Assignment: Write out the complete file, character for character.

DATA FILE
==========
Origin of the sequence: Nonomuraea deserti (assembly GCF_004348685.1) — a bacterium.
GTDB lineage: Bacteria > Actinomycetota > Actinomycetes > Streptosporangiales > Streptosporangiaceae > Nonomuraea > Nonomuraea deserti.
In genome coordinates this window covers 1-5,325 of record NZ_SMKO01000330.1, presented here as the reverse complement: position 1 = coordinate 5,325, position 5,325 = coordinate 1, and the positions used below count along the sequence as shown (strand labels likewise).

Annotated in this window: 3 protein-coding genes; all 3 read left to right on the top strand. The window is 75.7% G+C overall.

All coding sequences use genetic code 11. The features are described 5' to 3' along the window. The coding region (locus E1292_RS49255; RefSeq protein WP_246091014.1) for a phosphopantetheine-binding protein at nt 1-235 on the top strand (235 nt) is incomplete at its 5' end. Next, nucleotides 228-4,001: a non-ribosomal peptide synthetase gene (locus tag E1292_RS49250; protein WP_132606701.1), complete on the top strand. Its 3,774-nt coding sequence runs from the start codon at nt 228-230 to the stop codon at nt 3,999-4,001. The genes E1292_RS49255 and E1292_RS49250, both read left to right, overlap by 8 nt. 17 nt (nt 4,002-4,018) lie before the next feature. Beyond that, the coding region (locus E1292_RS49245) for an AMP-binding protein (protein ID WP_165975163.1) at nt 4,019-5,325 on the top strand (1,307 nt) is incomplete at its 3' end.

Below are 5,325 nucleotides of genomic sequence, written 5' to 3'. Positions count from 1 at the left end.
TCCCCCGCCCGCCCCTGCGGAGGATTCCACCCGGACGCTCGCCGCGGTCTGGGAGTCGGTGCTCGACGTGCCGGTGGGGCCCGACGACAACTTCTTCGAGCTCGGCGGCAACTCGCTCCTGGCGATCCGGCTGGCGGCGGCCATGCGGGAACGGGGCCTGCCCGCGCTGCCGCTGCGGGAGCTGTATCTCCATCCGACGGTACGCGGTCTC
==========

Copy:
Origin of the sequence: Nonomuraea deserti (assembly GCF_004348685.1) — a bacterium.
GTDB lineage: Bacteria > Actinomycetota > Actinomycetes > Streptosporangiales > Streptosporangiaceae > Nonomuraea > Nonomuraea deserti.
In genome coordinates this window covers 1-5,325 of record NZ_SMKO01000330.1, presented here as the reverse complement: position 1 = coordinate 5,325, position 5,325 = coordinate 1, and the positions used below count along the sequence as shown (strand labels likewise).

Annotated in this window: 3 protein-coding genes; all 3 read left to right on the top strand. The window is 75.7% G+C overall.

All coding sequences use genetic code 11. The features are described 5' to 3' along the window. The coding region (locus E1292_RS49255; RefSeq protein WP_246091014.1) for a phosphopantetheine-binding protein at nt 1-235 on the top strand (235 nt) is incomplete at its 5' end. Next, nucleotides 228-4,001: a non-ribosomal peptide synthetase gene (locus tag E1292_RS49250; protein WP_132606701.1), complete on the top strand. Its 3,774-nt coding sequence runs from the start codon at nt 228-230 to the stop codon at nt 3,999-4,001. The genes E1292_RS49255 and E1292_RS49250, both read left to right, overlap by 8 nt. 17 nt (nt 4,002-4,018) lie before the next feature. Beyond that, the coding region (locus E1292_RS49245) for an AMP-binding protein (protein ID WP_165975163.1) at nt 4,019-5,325 on the top strand (1,307 nt) is incomplete at its 3' end.

Below are 5,325 nucleotides of genomic sequence, written 5' to 3'. Positions count from 1 at the left end.
TCCCCCGCCCGCCCCTGCGGAGGATTCCACCCGGACGCTCGCCGCGGTCTGGGAGTCGGTGCTCGACGTGCCGGTGGGGCCCGACGACAACTTCTTCGAGCTCGGCGGCAACTCGCTCCTGGCGATCCGGCTGGCGGCGGCCATGCGGGAACGGGGCCTGCCCGCGCTGCCGCTGCGGGAGCTGTATCTCCATCCGACGGTACGCGGTCTC